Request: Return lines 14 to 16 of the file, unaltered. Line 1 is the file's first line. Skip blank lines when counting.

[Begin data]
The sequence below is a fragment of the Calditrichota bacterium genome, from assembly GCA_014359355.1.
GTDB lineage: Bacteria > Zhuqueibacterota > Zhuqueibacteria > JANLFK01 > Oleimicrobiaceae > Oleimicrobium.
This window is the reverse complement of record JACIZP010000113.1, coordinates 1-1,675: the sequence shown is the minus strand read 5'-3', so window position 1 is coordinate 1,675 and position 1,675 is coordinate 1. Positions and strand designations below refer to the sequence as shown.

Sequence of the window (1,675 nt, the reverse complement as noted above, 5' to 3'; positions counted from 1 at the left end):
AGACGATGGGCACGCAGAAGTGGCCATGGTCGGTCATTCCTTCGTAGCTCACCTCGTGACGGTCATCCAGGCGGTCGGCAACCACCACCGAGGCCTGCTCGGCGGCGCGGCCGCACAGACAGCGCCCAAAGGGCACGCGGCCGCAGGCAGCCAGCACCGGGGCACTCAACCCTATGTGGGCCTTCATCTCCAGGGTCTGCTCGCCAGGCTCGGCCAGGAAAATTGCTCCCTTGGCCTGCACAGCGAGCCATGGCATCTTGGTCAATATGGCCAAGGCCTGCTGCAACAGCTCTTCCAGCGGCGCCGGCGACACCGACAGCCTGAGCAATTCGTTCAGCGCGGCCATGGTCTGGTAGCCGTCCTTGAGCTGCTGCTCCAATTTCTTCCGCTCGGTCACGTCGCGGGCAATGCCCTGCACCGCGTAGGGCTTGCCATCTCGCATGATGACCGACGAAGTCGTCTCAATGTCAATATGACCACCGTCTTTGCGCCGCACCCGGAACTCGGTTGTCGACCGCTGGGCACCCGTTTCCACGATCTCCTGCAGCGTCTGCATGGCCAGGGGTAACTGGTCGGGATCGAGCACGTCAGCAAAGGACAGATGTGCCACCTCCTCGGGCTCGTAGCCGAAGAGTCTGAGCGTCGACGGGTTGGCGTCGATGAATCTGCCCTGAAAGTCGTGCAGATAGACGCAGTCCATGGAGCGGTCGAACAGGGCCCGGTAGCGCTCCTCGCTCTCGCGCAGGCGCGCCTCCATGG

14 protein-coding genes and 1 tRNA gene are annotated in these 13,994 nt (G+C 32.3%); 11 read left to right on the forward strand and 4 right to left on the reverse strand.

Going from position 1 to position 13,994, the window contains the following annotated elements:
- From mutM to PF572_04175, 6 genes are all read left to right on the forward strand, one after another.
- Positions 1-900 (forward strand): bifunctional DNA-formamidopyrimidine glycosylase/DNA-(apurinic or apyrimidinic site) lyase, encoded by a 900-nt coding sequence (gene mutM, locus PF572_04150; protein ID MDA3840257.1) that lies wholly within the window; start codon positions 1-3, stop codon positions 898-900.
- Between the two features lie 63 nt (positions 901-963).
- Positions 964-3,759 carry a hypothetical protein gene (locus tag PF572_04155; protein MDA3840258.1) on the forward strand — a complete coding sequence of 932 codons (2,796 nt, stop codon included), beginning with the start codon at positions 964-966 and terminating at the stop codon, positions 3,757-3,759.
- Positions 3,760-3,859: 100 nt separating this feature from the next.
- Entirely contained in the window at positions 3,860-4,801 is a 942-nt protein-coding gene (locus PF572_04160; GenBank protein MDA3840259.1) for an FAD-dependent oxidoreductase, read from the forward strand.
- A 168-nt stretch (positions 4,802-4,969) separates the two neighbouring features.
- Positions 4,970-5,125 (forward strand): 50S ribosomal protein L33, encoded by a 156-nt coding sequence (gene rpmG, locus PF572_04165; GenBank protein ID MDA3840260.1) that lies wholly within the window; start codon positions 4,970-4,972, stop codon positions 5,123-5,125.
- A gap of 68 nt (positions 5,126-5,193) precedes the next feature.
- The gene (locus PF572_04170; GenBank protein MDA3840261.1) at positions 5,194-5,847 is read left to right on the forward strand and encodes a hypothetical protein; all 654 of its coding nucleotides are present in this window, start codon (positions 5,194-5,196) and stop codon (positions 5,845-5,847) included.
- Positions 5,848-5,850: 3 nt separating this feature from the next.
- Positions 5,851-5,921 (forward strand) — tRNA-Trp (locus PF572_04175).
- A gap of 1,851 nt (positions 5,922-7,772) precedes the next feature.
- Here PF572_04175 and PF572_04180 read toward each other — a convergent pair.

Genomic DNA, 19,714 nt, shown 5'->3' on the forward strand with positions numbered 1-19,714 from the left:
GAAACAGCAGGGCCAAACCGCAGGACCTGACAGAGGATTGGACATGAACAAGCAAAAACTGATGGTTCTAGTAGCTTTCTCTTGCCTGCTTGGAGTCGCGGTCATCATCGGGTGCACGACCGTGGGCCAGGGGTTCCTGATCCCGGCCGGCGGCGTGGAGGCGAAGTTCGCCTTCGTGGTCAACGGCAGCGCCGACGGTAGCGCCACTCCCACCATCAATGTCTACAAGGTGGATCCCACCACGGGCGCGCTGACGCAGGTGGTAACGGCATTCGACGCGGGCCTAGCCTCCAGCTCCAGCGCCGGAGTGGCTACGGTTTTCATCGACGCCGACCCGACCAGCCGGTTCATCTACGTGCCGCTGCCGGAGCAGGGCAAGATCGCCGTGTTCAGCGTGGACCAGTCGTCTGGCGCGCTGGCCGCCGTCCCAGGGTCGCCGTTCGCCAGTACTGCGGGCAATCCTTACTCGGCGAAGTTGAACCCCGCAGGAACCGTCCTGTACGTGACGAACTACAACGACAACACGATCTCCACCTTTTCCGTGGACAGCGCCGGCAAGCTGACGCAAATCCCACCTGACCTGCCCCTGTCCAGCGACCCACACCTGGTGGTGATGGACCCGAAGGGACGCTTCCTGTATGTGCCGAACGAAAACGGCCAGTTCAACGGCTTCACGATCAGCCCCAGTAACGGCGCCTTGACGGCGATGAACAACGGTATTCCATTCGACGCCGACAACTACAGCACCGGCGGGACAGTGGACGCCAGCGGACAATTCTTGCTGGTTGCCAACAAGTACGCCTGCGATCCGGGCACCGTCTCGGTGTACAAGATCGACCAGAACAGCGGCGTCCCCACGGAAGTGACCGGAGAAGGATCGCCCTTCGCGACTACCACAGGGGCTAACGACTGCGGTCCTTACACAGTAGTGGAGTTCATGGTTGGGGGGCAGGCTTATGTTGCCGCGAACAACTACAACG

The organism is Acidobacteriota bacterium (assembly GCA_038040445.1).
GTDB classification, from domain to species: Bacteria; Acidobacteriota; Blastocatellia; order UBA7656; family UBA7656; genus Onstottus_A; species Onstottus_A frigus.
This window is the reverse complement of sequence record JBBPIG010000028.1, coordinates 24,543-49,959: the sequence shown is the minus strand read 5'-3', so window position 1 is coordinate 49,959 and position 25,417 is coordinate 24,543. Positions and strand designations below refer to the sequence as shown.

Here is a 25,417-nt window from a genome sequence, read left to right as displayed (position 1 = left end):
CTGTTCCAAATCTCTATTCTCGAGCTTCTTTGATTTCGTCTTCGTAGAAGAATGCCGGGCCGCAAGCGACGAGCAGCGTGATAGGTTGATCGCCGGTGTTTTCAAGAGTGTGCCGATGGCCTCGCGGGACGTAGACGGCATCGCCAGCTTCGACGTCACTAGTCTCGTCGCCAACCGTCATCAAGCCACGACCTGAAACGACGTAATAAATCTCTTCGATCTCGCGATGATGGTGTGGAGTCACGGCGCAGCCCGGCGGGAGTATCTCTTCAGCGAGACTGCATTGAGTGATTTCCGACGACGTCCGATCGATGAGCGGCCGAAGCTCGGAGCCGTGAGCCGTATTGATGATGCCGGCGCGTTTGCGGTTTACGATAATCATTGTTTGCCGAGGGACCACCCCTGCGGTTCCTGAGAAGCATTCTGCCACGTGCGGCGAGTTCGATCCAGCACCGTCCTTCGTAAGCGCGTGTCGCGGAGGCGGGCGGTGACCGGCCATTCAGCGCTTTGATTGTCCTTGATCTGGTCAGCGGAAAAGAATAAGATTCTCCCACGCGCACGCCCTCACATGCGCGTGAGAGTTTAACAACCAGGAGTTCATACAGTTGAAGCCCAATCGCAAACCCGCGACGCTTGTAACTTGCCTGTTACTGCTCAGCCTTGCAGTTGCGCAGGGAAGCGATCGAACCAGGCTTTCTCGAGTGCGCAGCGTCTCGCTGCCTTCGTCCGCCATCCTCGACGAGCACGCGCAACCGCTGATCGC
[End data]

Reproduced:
- A 168-nt stretch (positions 4,802-4,969) separates the two neighbouring features.
- Positions 4,970-5,125 (forward strand): 50S ribosomal protein L33, encoded by a 156-nt coding sequence (gene rpmG, locus PF572_04165; GenBank protein ID MDA3840260.1) that lies wholly within the window; start codon positions 4,970-4,972, stop codon positions 5,123-5,125.
- A gap of 68 nt (positions 5,126-5,193) precedes the next feature.